What exactly do you think you are worth?

Or in other words, what is your ‘Employment Value’?

No, not what salary should you expect to be paid, but what specific value can you offer a potential employer?

Are you considering your future career? perhaps even looking for a new job already and not getting very far in this ‘job short’ market? Well maybe that’s because you don’t know your true ‘value’ and how to communicate this to a potential employer.

Some important facts for you to consider.

1. The Australian Bureau of Statistics shows the country’s unemployment rate for December 2014 was at 6.20% of the population and remained steady from the previous 2 months.
2. Over the 12 months prior the unemployment rate has risen from an average of 5.8%, which is not particularly great news.
3. Currently there are 770,900 people unemployed in this country.

What does this mean for you, the job seeker?

Well it means there is a lot of competition for jobs out there across every industry.

To be honest, as a recruiter it’s not hard to find average people for most jobs, but it is extremely hard to find exceptional people with exceptional value.
Guess what? These ‘exceptional people’ are the people that are getting hired, and they are getting hired fast.

So how can you be considered an ‘exceptional candidate’ with skills and qualities that are so greatly desired and are in demand that you too are quickly snapped up in to your dream job?
Have you taken the time recently to review and update your CV?

Now is the perfect time for you to truly understand your employment value. Your CV is an expression of who you are, your qualifications, where you have worked and the experience you have gained… But so what!!

Sadly, too many people leave it at just that.

Your CV needs to convey the value you can offer to a future employer (employment value), in a way that the employer can easily see that you are a high performer and can deliver superb outcomes.
Or in other words, you have achieved great outcomes in your career so far.

Outcomes, Achievements, call them what you will, but this is the stuff that gets people hired. Hiring managers want to know “what has this person actually achieved in their career” and “what can they achieve for me”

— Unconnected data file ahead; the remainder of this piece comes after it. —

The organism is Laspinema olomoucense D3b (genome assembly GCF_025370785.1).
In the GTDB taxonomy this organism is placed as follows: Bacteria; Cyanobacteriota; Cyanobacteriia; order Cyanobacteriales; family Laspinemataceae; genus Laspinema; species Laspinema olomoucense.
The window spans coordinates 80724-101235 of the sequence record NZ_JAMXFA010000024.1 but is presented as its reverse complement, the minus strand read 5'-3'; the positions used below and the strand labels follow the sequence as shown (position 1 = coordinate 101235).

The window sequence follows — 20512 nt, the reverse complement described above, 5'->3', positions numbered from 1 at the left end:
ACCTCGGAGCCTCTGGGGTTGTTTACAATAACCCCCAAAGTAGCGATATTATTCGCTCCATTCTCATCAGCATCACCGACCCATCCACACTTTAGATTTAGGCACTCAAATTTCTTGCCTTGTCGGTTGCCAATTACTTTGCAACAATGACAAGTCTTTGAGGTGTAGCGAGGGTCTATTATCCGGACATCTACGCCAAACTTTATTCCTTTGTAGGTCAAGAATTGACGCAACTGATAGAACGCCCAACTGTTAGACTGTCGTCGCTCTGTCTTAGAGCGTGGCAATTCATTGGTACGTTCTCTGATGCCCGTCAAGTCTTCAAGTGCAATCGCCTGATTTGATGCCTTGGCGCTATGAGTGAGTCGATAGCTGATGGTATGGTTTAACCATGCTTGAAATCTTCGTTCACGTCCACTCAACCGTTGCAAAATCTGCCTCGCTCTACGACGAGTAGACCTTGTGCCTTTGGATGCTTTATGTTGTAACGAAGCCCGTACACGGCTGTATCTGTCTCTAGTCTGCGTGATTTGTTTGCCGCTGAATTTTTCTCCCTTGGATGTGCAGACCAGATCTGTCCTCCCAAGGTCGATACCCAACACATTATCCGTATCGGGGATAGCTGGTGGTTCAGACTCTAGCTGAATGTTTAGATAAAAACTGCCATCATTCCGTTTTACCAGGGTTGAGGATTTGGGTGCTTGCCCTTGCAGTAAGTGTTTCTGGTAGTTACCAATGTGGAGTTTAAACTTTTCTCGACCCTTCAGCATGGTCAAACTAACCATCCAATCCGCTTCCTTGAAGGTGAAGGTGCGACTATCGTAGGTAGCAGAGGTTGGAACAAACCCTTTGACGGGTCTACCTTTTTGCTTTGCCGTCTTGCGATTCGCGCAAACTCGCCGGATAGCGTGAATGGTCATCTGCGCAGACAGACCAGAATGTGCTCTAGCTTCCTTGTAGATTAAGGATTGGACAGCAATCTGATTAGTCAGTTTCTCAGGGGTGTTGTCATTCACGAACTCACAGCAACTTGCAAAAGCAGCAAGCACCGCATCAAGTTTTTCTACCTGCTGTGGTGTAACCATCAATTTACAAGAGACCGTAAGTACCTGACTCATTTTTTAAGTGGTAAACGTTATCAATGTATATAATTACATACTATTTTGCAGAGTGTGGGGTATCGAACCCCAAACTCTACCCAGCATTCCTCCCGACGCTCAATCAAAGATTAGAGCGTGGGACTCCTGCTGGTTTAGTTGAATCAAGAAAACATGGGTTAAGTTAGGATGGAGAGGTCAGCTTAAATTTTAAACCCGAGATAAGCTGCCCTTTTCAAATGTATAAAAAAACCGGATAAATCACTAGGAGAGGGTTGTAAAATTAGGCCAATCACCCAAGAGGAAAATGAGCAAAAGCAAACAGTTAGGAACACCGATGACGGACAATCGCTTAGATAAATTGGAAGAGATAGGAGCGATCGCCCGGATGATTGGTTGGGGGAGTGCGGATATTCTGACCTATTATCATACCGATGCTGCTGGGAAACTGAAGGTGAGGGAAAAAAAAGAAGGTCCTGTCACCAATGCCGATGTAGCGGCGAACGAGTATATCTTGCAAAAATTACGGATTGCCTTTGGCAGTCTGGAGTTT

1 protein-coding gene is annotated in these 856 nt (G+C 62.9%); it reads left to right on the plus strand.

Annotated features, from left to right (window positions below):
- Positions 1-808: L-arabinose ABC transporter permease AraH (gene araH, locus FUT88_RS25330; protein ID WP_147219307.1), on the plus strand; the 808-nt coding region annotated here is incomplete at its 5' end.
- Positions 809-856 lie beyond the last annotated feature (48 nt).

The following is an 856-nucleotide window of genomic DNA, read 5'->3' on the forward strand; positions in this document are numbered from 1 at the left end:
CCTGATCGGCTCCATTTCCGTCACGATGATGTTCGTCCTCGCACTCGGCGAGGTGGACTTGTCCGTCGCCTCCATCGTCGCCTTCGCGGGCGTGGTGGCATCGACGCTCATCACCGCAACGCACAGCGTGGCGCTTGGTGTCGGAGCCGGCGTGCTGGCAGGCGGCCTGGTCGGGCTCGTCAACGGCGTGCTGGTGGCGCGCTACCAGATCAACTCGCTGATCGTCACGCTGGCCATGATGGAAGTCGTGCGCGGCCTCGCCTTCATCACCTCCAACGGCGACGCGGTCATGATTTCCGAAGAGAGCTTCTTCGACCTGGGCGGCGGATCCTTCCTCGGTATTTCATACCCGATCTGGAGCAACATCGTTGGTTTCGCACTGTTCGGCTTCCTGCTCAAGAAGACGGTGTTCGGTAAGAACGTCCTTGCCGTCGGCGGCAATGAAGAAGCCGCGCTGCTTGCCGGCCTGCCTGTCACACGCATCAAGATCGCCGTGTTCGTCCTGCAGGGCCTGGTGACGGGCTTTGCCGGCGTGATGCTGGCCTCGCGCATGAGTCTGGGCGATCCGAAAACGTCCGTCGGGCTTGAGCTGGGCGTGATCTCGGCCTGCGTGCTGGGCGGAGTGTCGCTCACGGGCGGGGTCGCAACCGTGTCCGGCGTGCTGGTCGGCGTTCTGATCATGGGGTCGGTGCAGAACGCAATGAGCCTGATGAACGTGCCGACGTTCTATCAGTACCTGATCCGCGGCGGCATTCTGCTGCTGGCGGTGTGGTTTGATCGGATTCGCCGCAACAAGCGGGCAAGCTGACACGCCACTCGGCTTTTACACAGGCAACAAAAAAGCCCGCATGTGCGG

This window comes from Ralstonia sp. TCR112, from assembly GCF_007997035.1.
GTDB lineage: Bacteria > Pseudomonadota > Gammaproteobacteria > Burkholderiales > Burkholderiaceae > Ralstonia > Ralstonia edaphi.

Where possible andto show your employment value, these ‘Achievements’ need to be quantifiable, ideally in terms of a dollar value (saved/gained/billed), or an amount of time saved/gained, or a percentage increase/decrease

For example, you might have been the lead on implementing a new process or system, which is great experience, but what did it do for your employer? Saved them money, if so, how much in real money terms? …. Improved efficiency? great, how much time was saved in man hours? Or how much faster was the overall new processing times as a result?

Your ‘Achievements’ should be listed in bullet point format to ensure they stand out within the broad information you are portraying.

What is it that sets you apart from all other candidates applying for the same position? It is critical to not present your skills in general terms. Be specific about the actions and results that support your value statement. For example, do not just say, “I improved sales production.” Instead say “By designing and implementing a client needs assessment checklist, I increased sales from 27% to 52% within 90 days”.

Wow, that’s powerful, agree?

At interview employers will again want to know “what can you do for me and my business?” so they will expect you to be able to impress them with your achievements and outcomes. You must know these inside and out, know your figures backwards and deliver them with confidence.

Inevitably hiring managers will want to know about a challenging situation you were exposed to, you should be ready to discuss what the problem was, how you resolved the issue, and what the end gain was for the company. You might have refined a process that increased efficiency or reduced waste. Any activity that you took part in that improved company financials is a good thing to discuss


The bottom line aim of most business is to make money. Hiring managers want to know what skills you possess that will help them reach and exceed the business goals.
Hiring managers generally have an idea of the type of candidate they are seeking to fill a position. Though it is not possible to know what the manager is thinking, by taking preliminary actions, you can help to ensure that you are putting your best foot forward when marketing yourself for employment.

Know without doubt what value you bring to the table, and be confident in your strengths and abilities.

By clearly positioning these, demonstrating your EMPLOYMENT VALUE on your CV, and giving a clear summary during interview will set you apart from the crowd ensuring you get hired and hired fast!
Good luck out there!

© 2013, Paul Simms, Wright Executive